Showing posts from August, 2016

The Razor's Edge

Scripture: Ecclesiastes 4:4And I saw that all toil and all achievement spring from one person’s envy of another. This too is meaningless, a chasing after the wind.

From the Katha Upanishad: Sharp like a razor's edge is the path,
The sages say, difficult to traverse.

Thought for the Day: In the Hindu Katha Upanishad it is written, “The sharp edge of a razor is difficult to pass over; thus the wise say the path to salvation is hard.” The spiritual path is narrow and requires balance. Ecclesiastes reminds us that relentless pursuit of wealth (or any material gain, for that matter) is a shallow goal that ultimately has no spiritual payoff. In the verses just before this, we are admonished for being lazy. So it seems that in Ecclesiastes, as in the Upanishad, we are being instructed that the middle ground is often the wisest spiritual path.

We have many opportunities to find the middle ground in this country (and throughout the world). Yet, we remain polarized in ideologies and dogmas that…

Monday Meditation

God of everlasting light,
we praise your loving nature
and embrace your invisible presence.

Your energy touches our hearts.
Your Holy Spirit shapes our souls.
We come to you
in humble service
and infinite gratitude
for all the ways,
both known and unknown,
you act in our lives
and throughout the universe.
We thank you
for moments of stillness and calm—
too few in a world of constant motion.

[pause to sense God’s still, calming presence]

God of us all,
we know we have been called to serve
and in the quiet of these moments,
we confess our shortcomings.
In the face of worldly unrest and tragedy,
mayhem and murder,
illness and death,
we acknowledge
we sometimes feel powerless
and act with folly.

We realize how difficult it is
to be faithful servants.
We wonder if we are, indeed,
able to accomplish the task at hand:
to create a world of love,
to be loving beings.
At such times,
keep us mindful that
it is not all up to us.
The fate of the world
does not lie on
our frail human shoulders.
Remind us that
you are the source of our s…

Mark, Matthew, Luke, John & Pokémon

Our lives are an intricate dance between faith and culture. For as long as humans have been on the planet, our existence has been a sometimes not-so-subtle mixture of belief and bureaucracy; a complex ballet between our gods and our civilizations.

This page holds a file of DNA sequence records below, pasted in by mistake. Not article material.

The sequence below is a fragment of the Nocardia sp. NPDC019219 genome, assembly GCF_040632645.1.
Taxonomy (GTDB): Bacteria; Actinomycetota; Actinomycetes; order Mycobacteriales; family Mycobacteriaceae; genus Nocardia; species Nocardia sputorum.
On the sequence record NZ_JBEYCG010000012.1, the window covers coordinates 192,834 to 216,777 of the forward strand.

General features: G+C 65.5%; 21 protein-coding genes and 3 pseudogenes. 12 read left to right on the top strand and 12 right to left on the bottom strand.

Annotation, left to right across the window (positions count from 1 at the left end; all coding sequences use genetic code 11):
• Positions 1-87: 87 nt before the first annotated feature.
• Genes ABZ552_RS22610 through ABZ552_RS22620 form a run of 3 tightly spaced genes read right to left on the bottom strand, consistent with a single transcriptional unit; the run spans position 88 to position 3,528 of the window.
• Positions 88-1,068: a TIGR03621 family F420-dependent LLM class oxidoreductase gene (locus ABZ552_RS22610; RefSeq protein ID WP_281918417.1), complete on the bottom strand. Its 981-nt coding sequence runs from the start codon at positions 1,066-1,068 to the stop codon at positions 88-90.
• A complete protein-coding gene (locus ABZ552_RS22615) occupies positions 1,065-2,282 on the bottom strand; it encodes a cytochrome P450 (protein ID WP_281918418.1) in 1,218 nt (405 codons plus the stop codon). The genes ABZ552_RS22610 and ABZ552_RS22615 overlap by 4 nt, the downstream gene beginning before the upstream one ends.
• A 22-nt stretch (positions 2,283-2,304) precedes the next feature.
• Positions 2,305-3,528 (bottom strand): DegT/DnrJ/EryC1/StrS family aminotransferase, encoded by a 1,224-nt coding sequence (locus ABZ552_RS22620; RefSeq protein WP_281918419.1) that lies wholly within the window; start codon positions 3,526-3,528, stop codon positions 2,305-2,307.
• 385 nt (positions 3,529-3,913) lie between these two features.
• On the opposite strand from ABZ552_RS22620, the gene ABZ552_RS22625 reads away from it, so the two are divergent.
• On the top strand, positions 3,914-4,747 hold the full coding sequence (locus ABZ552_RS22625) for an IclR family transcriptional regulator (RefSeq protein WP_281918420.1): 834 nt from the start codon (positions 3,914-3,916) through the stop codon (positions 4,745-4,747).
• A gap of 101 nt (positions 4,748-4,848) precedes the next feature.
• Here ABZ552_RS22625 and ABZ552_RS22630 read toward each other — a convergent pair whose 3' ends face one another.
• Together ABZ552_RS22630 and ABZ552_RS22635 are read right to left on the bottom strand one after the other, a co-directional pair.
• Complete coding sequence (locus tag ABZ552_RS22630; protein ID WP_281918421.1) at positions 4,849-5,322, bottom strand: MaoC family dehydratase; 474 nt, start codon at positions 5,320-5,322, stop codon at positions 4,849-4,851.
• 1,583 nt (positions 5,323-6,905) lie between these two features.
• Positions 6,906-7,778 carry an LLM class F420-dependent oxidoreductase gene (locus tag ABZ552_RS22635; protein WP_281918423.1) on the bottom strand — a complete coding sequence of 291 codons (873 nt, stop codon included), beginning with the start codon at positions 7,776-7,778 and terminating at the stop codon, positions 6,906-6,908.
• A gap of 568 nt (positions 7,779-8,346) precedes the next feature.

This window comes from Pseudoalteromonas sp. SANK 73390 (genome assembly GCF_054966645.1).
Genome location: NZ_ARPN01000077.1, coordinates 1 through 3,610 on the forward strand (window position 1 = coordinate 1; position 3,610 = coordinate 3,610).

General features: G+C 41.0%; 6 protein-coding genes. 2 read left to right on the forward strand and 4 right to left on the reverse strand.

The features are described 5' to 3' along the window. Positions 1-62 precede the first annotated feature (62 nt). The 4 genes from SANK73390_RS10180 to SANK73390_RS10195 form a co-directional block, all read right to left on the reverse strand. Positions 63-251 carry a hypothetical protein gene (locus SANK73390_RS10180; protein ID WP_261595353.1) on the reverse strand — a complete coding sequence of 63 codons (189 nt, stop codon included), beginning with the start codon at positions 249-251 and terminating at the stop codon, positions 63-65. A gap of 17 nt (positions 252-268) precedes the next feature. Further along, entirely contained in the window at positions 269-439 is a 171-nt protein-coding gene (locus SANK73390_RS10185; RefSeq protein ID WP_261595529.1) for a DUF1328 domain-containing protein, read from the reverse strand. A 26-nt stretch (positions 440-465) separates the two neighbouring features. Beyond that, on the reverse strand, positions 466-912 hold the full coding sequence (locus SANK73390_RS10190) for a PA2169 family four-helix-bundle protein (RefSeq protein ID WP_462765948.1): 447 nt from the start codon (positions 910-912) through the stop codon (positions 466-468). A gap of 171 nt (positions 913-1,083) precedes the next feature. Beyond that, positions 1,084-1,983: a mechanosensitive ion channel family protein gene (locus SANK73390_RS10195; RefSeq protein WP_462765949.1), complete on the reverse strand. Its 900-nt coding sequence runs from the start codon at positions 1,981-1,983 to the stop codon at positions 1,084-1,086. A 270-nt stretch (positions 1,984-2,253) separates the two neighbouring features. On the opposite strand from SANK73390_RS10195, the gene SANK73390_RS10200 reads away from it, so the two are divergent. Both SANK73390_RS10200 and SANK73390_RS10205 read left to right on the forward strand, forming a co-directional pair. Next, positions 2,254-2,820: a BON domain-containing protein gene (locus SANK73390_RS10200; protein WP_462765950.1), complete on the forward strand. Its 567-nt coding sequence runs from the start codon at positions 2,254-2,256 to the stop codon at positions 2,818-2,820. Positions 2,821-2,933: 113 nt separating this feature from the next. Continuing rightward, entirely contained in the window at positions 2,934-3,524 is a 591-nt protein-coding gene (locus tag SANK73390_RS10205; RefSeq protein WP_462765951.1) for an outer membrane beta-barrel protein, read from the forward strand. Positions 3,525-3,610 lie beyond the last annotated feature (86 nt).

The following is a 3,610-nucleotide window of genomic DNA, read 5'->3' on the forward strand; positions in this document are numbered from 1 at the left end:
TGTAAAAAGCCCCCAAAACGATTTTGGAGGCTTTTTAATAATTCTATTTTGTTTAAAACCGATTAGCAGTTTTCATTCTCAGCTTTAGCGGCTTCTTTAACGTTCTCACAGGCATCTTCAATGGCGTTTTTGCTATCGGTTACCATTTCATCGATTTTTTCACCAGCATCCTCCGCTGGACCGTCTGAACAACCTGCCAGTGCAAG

As our cultures have become ever more secular, the ballet has become more difficult. How do we stay focused on the song of Christ, following the lead of God, when the accompanying culture gets more noisy and raucous all the time? How do we remember even to seek God when our culture is so distracting—often in exceptionally entertaining ways?

Paul has to consider these same questions as he begins to preach about Jesus in a world that was every bit as noisy and raucous as ours. He has an entirely new way of looking at God. No Jew, nor Greek, nor Roman before him had ever considered that God is enfleshed in all human beings, or that there is a single God who loves humanity so much, it is willing to take human form.

Of course, the Romans and Greeks…

Monday Meditation

Holy God,
who is never hidden from view,
open our eyes,
our hearts
and our minds
to your loving presence.

We know you are here today
as you are, everyday.
We also know we are too often
blinded by the noise of society
to notice you right here,
right now,
closer to us than our own breath.

When I breathe,
you breath.
When I love,
you love.
When I hurt,
you hurt.

Because we are you in the flesh,
everything we go through in this life
you experience with us.
But more than that,
you give us a helping,
healing hand.

You wipe the tears of sorrow from our faces.
You send us a joke when we’re feeling blue.
You send us love and compassion
when every voice is yelling at us in anger and fear.

We feel you.
We hear you.
We love you.

In humility we pray for our hurting world.
We know you’re already working,
everyday, through millions of us.
So we pray
not with the intention of having you grant our wishes,
but solely to offer our living souls to you,
that you might work through us
and make us healers all,
in the manner of Jesus Christ,